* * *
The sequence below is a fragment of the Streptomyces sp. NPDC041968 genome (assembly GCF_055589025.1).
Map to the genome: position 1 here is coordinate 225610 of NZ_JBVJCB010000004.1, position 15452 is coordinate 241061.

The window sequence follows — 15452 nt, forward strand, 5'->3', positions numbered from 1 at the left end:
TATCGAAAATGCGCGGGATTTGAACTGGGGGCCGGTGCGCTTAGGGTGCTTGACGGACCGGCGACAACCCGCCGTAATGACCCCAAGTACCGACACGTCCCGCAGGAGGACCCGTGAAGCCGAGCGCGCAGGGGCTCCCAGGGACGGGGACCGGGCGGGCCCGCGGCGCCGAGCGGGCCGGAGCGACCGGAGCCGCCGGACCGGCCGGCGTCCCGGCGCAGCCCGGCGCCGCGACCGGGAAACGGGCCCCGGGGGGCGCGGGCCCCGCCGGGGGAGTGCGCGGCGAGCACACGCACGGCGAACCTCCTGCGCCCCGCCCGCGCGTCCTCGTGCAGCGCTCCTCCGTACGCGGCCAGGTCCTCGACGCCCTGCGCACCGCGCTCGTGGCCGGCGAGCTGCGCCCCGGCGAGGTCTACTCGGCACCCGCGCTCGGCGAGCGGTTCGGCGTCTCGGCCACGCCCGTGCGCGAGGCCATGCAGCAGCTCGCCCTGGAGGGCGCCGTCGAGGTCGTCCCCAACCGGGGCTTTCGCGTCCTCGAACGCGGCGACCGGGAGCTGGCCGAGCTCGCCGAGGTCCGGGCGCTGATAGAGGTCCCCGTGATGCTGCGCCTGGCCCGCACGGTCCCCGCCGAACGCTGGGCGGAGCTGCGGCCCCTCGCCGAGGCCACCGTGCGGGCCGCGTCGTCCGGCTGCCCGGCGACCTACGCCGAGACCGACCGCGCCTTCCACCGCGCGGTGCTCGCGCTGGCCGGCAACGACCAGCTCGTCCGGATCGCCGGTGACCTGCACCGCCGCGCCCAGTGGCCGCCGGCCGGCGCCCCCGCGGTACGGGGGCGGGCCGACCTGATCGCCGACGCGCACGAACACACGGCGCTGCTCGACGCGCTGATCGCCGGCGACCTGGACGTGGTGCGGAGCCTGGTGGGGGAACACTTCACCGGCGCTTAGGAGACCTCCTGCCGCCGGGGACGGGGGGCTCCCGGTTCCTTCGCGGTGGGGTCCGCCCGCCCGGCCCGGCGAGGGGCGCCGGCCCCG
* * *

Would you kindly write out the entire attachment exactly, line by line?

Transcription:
The sequence below is a fragment of the Streptomyces sp. NPDC041968 genome (assembly GCF_055589025.1).
Map to the genome: position 1 here is coordinate 225610 of NZ_JBVJCB010000004.1, position 15452 is coordinate 241061.

The window sequence follows — 15452 nt, forward strand, 5'->3', positions numbered from 1 at the left end:
TATCGAAAATGCGCGGGATTTGAACTGGGGGCCGGTGCGCTTAGGGTGCTTGACGGACCGGCGACAACCCGCCGTAATGACCCCAAGTACCGACACGTCCCGCAGGAGGACCCGTGAAGCCGAGCGCGCAGGGGCTCCCAGGGACGGGGACCGGGCGGGCCCGCGGCGCCGAGCGGGCCGGAGCGACCGGAGCCGCCGGACCGGCCGGCGTCCCGGCGCAGCCCGGCGCCGCGACCGGGAAACGGGCCCCGGGGGGCGCGGGCCCCGCCGGGGGAGTGCGCGGCGAGCACACGCACGGCGAACCTCCTGCGCCCCGCCCGCGCGTCCTCGTGCAGCGCTCCTCCGTACGCGGCCAGGTCCTCGACGCCCTGCGCACCGCGCTCGTGGCCGGCGAGCTGCGCCCCGGCGAGGTCTACTCGGCACCCGCGCTCGGCGAGCGGTTCGGCGTCTCGGCCACGCCCGTGCGCGAGGCCATGCAGCAGCTCGCCCTGGAGGGCGCCGTCGAGGTCGTCCCCAACCGGGGCTTTCGCGTCCTCGAACGCGGCGACCGGGAGCTGGCCGAGCTCGCCGAGGTCCGGGCGCTGATAGAGGTCCCCGTGATGCTGCGCCTGGCCCGCACGGTCCCCGCCGAACGCTGGGCGGAGCTGCGGCCCCTCGCCGAGGCCACCGTGCGGGCCGCGTCGTCCGGCTGCCCGGCGACCTACGCCGAGACCGACCGCGCCTTCCACCGCGCGGTGCTCGCGCTGGCCGGCAACGACCAGCTCGTCCGGATCGCCGGTGACCTGCACCGCCGCGCCCAGTGGCCGCCGGCCGGCGCCCCCGCGGTACGGGGGCGGGCCGACCTGATCGCCGACGCGCACGAACACACGGCGCTGCTCGACGCGCTGATCGCCGGCGACCTGGACGTGGTGCGGAGCCTGGTGGGGGAACACTTCACCGGCGCTTAGGAGACCTCCTGCCGCCGGGGACGGGGGGCTCCCGGTTCCTTCGCGGTGGGGTCCGCCCGCCCGGCCCGGCGAGGGGCGCCGGCCCCG